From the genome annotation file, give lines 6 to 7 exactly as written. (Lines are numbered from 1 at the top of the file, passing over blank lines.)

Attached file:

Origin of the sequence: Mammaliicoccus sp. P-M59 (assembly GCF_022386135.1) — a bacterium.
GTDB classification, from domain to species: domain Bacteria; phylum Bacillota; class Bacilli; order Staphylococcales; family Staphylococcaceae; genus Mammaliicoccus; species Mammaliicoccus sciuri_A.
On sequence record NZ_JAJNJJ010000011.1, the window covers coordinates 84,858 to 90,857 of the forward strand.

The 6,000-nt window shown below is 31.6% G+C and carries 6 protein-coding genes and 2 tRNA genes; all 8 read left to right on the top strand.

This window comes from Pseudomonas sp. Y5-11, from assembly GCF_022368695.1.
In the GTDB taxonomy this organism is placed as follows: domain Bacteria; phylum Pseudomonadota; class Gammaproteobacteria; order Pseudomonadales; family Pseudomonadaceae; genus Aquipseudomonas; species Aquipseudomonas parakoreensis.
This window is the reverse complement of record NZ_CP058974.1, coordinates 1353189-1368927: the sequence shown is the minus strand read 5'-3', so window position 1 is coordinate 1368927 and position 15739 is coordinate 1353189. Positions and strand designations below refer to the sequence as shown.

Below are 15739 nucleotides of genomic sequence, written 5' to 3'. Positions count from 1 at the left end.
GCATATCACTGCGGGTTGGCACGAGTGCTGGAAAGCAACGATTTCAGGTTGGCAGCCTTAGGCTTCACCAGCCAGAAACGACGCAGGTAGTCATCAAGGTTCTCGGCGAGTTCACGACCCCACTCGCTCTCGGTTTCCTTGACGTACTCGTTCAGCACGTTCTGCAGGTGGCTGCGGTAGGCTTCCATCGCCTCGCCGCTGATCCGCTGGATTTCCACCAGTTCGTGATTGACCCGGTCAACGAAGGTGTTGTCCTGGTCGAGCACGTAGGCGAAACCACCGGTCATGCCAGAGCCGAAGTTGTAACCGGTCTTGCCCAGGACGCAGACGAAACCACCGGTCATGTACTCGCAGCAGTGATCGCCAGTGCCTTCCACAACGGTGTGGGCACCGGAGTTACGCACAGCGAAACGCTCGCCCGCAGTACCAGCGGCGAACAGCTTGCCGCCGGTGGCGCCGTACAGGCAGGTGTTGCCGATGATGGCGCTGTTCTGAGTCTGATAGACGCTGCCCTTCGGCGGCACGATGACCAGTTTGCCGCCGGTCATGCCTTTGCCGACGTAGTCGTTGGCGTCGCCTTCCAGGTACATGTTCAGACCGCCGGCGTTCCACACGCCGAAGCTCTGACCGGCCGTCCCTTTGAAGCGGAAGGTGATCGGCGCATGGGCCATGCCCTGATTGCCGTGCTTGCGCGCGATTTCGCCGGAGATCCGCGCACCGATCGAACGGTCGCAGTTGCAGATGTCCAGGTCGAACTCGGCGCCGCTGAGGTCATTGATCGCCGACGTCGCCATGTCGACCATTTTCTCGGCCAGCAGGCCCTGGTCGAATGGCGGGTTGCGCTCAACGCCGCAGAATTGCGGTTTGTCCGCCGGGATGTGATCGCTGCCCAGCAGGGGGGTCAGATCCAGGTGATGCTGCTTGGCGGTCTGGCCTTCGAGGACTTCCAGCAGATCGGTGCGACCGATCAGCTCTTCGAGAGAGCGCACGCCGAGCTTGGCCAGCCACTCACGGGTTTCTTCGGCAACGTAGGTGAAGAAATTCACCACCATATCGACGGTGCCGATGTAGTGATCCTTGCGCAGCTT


In the GTDB taxonomy this organism is placed as follows: domain Bacteria; phylum Pseudomonadota; class Gammaproteobacteria; order Pseudomonadales; family Pseudomonadaceae; genus Aquipseudomonas; species Aquipseudomonas parakoreensis.
This window is the reverse complement of record NZ_CP058974.1, coordinates 1353189-1368927: the sequence shown is the minus strand read 5'-3', so window position 1 is coordinate 1368927 and position 15739 is coordinate 1353189. Positions and strand designations below refer to the sequence as shown.